“The Kaizen philosophy assumes that our way of life – be it our working life, our social life, or our home life – deserves to be constantly improved.” – Masaaki Imai
Everything can (and should) be improved. This is a concept I’ve been living by over the past five years. I didn’t know about it until recently, but there’s a whole philosophy around this art of continuous improvement—it’s a Japanese word, kaizen.
Kaizen means “change for the better” or “continuous improvement.” In business, it refers to improving the processes and functions within an organization. In life, it means improving any personal area you see as important.
For you to adopt a kaizen mentality, you should believe that nothing stays the same; things either get better or worse. This includes your relationships, career, craft, and hobbies.
Most people think there’s a state known as “constant.” Neither good nor bad, neither better nor worse—constant is the state in between. Here, you’re maintaining. You’re maintaining your marriage, job, health.
The issue is that with enough time, maintaining eventually turns to degrading. A maintained marriage with enough time will revert to one spouse becoming bored. A maintained job with enough time will revert to an employee becoming apathetic. A maintained gym routine with enough time will revert to a plateau.
What’s interesting is that we know when it’s time to improve something. We know we should take our wife on a trip. We know we should sign up for that conference. We know we should hire that personal trainer. But in all three cases, we make excuses about why we can’t do them.
Again, we’re simply maintaining, believing that we’re neither making things better nor worse. But as I’ve said before, if left unimproved, all things degrade with enough time.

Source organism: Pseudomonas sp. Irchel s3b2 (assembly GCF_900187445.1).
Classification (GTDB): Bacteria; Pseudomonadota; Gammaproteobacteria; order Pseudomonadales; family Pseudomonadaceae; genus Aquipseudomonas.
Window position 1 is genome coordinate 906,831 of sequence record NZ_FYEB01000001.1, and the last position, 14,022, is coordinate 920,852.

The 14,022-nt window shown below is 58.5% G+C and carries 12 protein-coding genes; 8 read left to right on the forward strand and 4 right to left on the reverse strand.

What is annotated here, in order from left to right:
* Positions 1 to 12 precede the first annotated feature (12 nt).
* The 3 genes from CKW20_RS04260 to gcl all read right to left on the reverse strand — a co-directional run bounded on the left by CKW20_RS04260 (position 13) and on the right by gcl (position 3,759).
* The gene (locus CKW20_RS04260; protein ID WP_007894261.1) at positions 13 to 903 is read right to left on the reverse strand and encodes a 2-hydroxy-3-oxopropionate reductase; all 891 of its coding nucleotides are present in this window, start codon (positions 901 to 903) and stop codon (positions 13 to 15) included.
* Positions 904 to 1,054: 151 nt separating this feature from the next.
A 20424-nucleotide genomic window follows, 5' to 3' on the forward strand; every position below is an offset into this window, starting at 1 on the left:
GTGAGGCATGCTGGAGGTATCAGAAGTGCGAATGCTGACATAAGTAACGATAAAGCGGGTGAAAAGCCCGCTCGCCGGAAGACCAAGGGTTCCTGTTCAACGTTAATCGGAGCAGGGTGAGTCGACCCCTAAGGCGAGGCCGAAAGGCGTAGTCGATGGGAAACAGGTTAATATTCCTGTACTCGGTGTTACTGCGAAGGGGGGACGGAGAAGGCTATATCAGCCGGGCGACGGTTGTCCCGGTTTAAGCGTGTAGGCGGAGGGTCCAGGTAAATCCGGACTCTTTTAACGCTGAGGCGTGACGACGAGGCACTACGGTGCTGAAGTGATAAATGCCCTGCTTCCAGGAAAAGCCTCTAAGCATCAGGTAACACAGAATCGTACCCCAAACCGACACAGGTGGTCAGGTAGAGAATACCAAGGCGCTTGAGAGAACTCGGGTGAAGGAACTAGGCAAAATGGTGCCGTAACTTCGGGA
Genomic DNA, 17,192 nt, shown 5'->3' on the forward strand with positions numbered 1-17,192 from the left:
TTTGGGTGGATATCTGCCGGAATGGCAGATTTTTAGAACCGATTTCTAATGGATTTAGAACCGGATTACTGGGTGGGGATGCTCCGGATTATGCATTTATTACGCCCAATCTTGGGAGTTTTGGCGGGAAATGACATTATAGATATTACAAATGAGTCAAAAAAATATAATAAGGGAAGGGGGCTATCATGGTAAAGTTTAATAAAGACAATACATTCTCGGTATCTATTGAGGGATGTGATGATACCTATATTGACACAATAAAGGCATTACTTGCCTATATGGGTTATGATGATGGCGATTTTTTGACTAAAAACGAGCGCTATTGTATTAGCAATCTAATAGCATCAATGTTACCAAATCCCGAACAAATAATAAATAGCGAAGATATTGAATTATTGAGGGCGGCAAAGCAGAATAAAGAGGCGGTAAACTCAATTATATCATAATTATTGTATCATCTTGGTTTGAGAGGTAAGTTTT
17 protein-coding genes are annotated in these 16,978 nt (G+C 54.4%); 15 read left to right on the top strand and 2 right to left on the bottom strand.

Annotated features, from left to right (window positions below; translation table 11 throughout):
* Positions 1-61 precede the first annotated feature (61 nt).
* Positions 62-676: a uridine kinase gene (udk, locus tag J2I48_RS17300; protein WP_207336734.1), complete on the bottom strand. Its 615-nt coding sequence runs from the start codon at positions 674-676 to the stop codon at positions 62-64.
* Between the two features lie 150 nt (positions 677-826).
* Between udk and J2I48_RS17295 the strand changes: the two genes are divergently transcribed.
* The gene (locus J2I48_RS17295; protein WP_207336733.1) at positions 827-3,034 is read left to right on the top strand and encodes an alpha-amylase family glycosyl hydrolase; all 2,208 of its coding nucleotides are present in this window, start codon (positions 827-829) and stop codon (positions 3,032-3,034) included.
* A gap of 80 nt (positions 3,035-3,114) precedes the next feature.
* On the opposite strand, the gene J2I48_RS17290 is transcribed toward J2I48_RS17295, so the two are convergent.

Kaizen helps us look at things from a different perspective. Rather than looking at things as static, we see them as always moving. Like a scale that hasn’t found its balance, we feel as though we’re always staring at a seesaw: on the left we have “better” and on the right we have “worse.” As the viewer, we decide who wins by sitting on one end.
With kaizen on our mind, we don’t quiet the inner voice that says “surprise her with flowers” or “buy a ticket to that conference.” Instead, we listen to that voice. We treat it as an advisor. We choose to sit with better.
Now some may say, “If it ain’t broke, don’t fix it.” I get that. But anytime I’ve heard this statement, I always wonder why we couldn’t improve it, especially when there’s nothing to fix. Why should we wait for a problem to start tinkering with something? Why should we wait for our relationships to grow stale to add a little spontaneity into them? Why should we wait until our skills grow obsolete to begin studying something new? The answer is we shouldn’t.
A fun, happy, ever-evolving life is one that is proactive. It’s thoughtful about everything around it. It looks for messes to clean, places to see, new restaurants to try, and interesting projects to start. It endlessly looks for ways to improve its environment by asking itself a simple question: “How can I make this better?”
If you want to make your life better, consider adopting kaizen as a life philosophy. Every minute, hour, day, week, month—use your time to improve things. Study to become a better writer. Try a new film technique. Get creative with your spouse. Change up your workouts. Attempt a new process at work. Do something extra for a client, something that this client couldn’t get from any other business because of your originality.
You’ll find that with enough time, kaizen, this art of continually making things better, will become second nature to you.
Last month, I started a 31-day social media detox. Here's what I learned.
My thoughts on Stoicism.